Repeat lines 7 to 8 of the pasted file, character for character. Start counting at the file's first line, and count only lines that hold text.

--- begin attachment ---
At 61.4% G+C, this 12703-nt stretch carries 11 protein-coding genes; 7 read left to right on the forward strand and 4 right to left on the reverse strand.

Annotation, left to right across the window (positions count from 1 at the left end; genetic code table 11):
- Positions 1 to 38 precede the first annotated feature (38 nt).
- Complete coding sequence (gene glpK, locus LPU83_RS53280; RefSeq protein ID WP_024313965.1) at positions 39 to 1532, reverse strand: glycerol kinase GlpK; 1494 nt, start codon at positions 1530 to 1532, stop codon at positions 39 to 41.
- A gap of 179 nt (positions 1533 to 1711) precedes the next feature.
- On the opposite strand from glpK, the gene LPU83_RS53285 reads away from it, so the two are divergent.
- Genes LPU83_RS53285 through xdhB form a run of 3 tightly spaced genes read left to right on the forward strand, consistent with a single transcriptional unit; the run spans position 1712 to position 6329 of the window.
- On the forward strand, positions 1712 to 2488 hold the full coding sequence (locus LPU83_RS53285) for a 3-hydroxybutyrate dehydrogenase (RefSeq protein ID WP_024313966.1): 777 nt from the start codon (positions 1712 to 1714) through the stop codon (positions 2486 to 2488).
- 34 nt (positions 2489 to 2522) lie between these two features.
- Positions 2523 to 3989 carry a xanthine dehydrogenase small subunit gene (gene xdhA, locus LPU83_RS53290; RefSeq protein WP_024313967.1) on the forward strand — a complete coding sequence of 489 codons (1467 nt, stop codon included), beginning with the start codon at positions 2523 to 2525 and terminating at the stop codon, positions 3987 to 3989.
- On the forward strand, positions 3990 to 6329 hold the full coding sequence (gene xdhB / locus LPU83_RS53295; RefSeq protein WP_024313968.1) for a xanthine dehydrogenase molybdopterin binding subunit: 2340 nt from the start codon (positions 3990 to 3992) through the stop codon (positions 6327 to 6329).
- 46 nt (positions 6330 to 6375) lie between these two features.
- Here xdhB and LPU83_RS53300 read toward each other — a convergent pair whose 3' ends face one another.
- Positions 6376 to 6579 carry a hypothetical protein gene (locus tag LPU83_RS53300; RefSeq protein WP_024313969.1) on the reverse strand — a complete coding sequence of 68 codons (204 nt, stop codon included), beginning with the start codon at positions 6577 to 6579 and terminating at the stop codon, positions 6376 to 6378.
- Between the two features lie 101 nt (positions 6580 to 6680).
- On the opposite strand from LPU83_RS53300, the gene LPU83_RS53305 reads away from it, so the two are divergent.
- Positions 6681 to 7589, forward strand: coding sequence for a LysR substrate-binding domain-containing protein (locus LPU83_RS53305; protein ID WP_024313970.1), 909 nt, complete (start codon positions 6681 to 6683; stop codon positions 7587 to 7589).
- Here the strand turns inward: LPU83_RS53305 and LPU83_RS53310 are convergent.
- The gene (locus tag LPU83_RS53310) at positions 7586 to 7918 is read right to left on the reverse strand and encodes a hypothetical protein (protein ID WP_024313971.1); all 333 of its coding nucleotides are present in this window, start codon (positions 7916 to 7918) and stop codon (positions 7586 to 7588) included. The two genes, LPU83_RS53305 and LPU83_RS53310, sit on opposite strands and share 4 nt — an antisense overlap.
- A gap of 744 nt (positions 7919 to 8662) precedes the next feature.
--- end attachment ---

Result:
- Genes LPU83_RS53285 through xdhB form a run of 3 tightly spaced genes read left to right on the forward strand, consistent with a single transcriptional unit; the run spans position 1712 to position 6329 of the window.
- On the forward strand, positions 1712 to 2488 hold the full coding sequence (locus LPU83_RS53285) for a 3-hydroxybutyrate dehydrogenase (RefSeq protein ID WP_024313966.1): 777 nt from the start codon (positions 1712 to 1714) through the stop codon (positions 2486 to 2488).